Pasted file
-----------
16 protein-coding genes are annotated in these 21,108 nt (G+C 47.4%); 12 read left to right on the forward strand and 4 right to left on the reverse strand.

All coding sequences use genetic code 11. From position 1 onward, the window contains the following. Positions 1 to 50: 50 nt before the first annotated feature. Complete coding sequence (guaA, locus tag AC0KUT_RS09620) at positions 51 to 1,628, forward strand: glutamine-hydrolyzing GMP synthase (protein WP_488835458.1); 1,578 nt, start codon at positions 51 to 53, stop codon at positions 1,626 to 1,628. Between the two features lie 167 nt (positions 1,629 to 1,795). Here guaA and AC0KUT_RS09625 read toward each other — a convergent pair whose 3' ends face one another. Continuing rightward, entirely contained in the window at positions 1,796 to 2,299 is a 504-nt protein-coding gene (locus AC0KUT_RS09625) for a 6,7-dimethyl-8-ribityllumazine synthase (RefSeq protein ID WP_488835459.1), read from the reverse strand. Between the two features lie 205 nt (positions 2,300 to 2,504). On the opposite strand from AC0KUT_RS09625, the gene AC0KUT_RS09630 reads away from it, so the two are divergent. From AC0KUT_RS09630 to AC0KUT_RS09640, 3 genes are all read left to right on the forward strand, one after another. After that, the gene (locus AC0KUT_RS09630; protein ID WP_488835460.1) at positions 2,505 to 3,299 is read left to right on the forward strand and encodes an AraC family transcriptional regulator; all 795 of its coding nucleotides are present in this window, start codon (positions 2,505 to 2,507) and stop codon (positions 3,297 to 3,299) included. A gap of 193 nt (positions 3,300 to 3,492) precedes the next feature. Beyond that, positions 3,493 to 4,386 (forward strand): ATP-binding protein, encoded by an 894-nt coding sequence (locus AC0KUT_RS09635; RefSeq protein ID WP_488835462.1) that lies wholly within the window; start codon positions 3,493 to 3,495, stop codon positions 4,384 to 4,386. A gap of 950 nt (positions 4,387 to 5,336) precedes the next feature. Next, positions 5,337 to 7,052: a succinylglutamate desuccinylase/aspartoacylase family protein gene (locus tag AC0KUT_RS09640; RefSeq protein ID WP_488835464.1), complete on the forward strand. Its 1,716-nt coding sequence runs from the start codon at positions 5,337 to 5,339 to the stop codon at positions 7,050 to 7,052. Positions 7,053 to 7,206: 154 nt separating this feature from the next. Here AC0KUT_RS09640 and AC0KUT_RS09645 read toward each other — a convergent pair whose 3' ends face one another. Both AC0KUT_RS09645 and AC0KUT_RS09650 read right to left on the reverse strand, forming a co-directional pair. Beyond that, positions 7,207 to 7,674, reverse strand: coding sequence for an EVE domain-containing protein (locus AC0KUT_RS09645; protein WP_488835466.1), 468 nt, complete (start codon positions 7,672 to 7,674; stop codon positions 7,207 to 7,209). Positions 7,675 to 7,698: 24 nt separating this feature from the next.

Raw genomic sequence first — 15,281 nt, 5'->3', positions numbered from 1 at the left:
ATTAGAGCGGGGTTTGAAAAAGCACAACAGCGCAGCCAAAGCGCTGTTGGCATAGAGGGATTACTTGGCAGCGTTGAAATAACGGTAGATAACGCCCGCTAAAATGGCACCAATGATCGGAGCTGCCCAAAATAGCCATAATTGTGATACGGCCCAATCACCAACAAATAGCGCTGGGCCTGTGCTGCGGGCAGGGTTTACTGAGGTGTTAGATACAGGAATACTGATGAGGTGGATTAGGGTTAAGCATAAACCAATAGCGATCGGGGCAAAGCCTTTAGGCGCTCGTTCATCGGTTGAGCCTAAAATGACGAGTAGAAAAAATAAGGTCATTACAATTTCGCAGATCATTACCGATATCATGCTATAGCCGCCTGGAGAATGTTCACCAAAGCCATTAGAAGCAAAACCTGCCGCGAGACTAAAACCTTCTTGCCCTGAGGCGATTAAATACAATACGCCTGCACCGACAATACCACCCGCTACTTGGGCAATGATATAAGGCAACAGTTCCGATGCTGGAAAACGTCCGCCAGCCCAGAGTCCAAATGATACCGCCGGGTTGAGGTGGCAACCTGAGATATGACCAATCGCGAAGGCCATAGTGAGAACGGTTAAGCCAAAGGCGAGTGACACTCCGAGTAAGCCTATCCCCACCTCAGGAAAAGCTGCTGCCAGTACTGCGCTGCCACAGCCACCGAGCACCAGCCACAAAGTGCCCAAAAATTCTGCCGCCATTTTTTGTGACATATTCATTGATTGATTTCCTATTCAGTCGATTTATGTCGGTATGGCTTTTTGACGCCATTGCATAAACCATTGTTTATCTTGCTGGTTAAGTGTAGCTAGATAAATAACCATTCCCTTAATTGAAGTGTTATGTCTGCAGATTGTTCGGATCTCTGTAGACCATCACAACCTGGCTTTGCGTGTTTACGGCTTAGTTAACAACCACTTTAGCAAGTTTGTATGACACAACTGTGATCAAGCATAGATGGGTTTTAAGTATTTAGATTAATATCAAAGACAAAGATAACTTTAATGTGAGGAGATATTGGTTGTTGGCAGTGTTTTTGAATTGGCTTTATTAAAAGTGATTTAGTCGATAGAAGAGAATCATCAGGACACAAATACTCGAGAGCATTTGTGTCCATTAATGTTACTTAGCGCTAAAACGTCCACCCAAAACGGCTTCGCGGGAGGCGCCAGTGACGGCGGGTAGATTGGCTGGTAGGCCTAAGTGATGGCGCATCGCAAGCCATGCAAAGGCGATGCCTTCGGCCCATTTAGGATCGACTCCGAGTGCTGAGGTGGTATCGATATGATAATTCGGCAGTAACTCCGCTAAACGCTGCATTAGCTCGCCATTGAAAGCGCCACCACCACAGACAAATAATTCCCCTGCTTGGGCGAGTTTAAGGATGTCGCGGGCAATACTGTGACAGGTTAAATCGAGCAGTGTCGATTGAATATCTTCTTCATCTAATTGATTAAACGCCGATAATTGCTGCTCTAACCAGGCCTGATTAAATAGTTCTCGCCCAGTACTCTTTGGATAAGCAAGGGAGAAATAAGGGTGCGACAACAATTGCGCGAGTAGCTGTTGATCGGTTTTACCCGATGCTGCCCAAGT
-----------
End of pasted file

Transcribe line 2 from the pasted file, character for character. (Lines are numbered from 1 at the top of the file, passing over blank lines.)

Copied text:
All coding sequences use genetic code 11. From position 1 onward, the window contains the following. Positions 1 to 50: 50 nt before the first annotated feature. Complete coding sequence (guaA, locus tag AC0KUT_RS09620) at positions 51 to 1,628, forward strand: glutamine-hydrolyzing GMP synthase (protein WP_488835458.1); 1,578 nt, start codon at positions 51 to 53, stop codon at positions 1,626 to 1,628. Between the two features lie 167 nt (positions 1,629 to 1,795). Here guaA and AC0KUT_RS09625 read toward each other — a convergent pair whose 3' ends face one another. Continuing rightward, entirely contained in the window at positions 1,796 to 2,299 is a 504-nt protein-coding gene (locus AC0KUT_RS09625) for a 6,7-dimethyl-8-ribityllumazine synthase (RefSeq protein ID WP_488835459.1), read from the reverse strand. Between the two features lie 205 nt (positions 2,300 to 2,504). On the opposite strand from AC0KUT_RS09625, the gene AC0KUT_RS09630 reads away from it, so the two are divergent. From AC0KUT_RS09630 to AC0KUT_RS09640, 3 genes are all read left to right on the forward strand, one after another. After that, the gene (locus AC0KUT_RS09630; protein ID WP_488835460.1) at positions 2,505 to 3,299 is read left to right on the forward strand and encodes an AraC family transcriptional regulator; all 795 of its coding nucleotides are present in this window, start codon (positions 2,505 to 2,507) and stop codon (positions 3,297 to 3,299) included. A gap of 193 nt (positions 3,300 to 3,492) precedes the next feature. Beyond that, positions 3,493 to 4,386 (forward strand): ATP-binding protein, encoded by an 894-nt coding sequence (locus AC0KUT_RS09635; RefSeq protein ID WP_488835462.1) that lies wholly within the window; start codon positions 3,493 to 3,495, stop codon positions 4,384 to 4,386. A gap of 950 nt (positions 4,387 to 5,336) precedes the next feature. Next, positions 5,337 to 7,052: a succinylglutamate desuccinylase/aspartoacylase family protein gene (locus tag AC0KUT_RS09640; RefSeq protein ID WP_488835464.1), complete on the forward strand. Its 1,716-nt coding sequence runs from the start codon at positions 5,337 to 5,339 to the stop codon at positions 7,050 to 7,052. Positions 7,053 to 7,206: 154 nt separating this feature from the next. Here AC0KUT_RS09640 and AC0KUT_RS09645 read toward each other — a convergent pair whose 3' ends face one another. Both AC0KUT_RS09645 and AC0KUT_RS09650 read right to left on the reverse strand, forming a co-directional pair. Beyond that, positions 7,207 to 7,674, reverse strand: coding sequence for an EVE domain-containing protein (locus AC0KUT_RS09645; protein WP_488835466.1), 468 nt, complete (start codon positions 7,672 to 7,674; stop codon positions 7,207 to 7,209). Positions 7,675 to 7,698: 24 nt separating this feature from the next.